The bureaucrats are revolting

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The bureaucrats are revolting
January 31st, 2017
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The bureaucrats are revolting

Global Chaos


Global Chaos: That's what the New York Times' Michael Shear and Ron Nixon say has been unleashed by Trump's executive order banning citizens from 7 predominantly Muslim countries. Anyone who visited JFK Airport (or Twitter) over the weekend, knows their assessment is pretty spot-on.

But even more chaotic, perhaps, is the environment at the White House post-Trump—a chaos that's only been worsened by the president's itchy executive order fingers.

"This is insane," replied political writer J.R. Hennessy to the revelation that when Homeland Security secretary John Kelly spoke with other legal experts and officials who had not been asked to review the executive order, someone turned on the TV to discover that “The president is signing the executive order that we’re discussing.”

"Insane" doesn't go far enough for Politico's Eric Geller, who screencapped the same section of the Times piece that Hennessy did, but wrote, "This is BONKERS AF oh my god."

Elsewhere, Michael Brune, executive director of the Sierra Club, opted for the more sober but no less devastating "Breathtaking negligence" to describe Trump's process for signing the order..

"Wherever you fall [on the] political spectrum, hard to be anything but appalled by story of how immigration order came about," tweets former Senior Aide to President Obama, David Axelrod.

And it's not just protesters and journalists upset with the travel ban. LAWFARE reports that "Numerous Foreign Service officers and other diplomats have drafted a dissent memo expressing opposition to President Donald Trump’s executive order."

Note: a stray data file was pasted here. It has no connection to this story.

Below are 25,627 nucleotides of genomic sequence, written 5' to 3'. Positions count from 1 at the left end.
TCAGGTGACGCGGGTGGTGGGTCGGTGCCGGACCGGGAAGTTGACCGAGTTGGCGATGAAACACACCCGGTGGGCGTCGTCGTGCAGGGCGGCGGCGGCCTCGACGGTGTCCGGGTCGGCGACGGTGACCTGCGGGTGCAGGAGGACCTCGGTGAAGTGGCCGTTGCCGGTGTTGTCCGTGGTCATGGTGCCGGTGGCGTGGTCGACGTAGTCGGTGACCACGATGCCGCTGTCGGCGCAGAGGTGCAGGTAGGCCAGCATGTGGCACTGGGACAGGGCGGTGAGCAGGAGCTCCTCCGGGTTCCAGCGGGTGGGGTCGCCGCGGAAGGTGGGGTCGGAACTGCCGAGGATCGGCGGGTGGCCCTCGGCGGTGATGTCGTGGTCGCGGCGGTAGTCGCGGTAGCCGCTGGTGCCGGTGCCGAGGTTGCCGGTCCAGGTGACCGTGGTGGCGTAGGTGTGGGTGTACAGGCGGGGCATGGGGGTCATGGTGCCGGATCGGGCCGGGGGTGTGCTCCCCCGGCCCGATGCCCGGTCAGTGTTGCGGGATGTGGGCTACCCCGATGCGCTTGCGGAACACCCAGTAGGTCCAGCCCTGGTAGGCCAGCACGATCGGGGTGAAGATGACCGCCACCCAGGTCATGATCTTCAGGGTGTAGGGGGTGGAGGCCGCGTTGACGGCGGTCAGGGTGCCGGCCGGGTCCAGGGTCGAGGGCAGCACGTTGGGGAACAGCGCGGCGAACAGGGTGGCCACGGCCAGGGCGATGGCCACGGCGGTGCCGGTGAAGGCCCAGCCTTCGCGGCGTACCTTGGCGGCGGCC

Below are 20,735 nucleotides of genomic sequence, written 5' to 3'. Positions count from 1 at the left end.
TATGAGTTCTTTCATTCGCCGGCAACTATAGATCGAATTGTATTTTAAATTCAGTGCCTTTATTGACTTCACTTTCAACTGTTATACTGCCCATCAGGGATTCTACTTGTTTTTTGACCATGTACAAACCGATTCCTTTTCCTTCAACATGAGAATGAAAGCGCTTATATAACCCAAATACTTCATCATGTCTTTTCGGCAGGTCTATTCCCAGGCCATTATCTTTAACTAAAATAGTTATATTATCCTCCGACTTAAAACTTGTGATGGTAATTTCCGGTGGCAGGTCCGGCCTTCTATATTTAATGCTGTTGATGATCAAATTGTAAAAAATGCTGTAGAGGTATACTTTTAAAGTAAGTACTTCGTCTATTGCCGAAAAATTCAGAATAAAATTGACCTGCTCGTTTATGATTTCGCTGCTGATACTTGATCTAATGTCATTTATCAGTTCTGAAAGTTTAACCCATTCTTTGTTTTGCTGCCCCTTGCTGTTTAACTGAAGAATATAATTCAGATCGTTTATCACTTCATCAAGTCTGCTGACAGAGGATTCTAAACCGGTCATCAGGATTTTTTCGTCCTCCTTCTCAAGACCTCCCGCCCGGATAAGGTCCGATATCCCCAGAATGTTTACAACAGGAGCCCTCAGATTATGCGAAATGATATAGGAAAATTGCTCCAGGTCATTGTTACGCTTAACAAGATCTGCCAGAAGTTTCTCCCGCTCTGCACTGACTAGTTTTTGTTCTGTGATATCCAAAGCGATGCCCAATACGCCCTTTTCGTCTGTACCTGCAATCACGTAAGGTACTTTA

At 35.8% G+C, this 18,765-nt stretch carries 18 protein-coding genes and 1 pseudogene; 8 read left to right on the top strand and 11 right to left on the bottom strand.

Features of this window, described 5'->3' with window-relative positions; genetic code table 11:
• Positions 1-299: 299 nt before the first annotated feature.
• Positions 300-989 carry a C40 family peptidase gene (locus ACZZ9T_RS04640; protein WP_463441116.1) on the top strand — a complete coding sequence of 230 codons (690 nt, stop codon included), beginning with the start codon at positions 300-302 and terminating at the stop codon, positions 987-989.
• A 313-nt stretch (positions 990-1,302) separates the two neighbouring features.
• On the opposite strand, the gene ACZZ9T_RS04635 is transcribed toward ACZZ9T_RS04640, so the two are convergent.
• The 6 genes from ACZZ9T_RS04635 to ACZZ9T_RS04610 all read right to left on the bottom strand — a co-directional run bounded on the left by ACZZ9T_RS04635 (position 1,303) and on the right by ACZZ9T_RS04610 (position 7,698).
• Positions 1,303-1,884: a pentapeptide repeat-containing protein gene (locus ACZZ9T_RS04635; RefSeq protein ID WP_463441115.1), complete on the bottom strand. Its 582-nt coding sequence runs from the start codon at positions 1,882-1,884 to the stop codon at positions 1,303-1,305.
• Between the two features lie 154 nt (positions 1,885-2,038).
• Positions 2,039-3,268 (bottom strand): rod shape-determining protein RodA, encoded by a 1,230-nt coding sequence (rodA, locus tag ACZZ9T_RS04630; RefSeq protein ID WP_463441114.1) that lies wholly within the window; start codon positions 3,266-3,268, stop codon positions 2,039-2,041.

Here's Geller again: "Wow. State Dept dissent memo on Muslim ban: 'We are better than this ban.' Hundreds of FSOs expected to sign."

The voters may have spoken, as Trump is fond of saying. But it might not matter if, as KETV's David Earl puts it, "The bureaucrats are revolting."

Meanwhile, a lot of posts are popping up on social media arguing that what Trump's done isn't so different from orders signed by President Obama and even the U.S.'s erstwhile-peanut-farmer-in-chief Jimmy Carter. But according to the Washington Post's Juliet Ellperin, Obama rejects these comparisons, offering words of encouragement to protesters. Obama spokesman Kevin Lewis also told the outlet, "The President fundamentally disagrees with the notion of discriminating against individuals because of their faith or religion."

Seems like a pretty straight-forward anti-discrimination message with little to unpack, right? But the piece's writer, Ellperin, explains its understated significance in a tweet:

"Obama said he would only comment on Trump when US's 'core values may be at stake.' It took him 10 days to speak out."

Moving on...

...to Trump's much-anticipated/dreaded decision on who will replace the late Antonin Scalia on the U.S. Supreme Court. Many are throwing out guesses as to who might take the seat of the conservative jurist who, depending on who you ask, was either a brilliant intellectual gadfly or an angry hypocritical blowhard whose single-minded enmity toward Obama—and love of Internet chain mail vernacular—reminds you of that Twitter account your uncle made so he could follow Sean Hannity and then forget about ten days later.

So who will it be? Could it be the Heritage Foundation's John Malcolm? Transgender rights opponent Luther Strange? (My money's on Dan Aykroyd's grotesque judge from the unwatchable/can't-look-away Chevy Chase vehicle "Nothing But Trouble" but we'll see)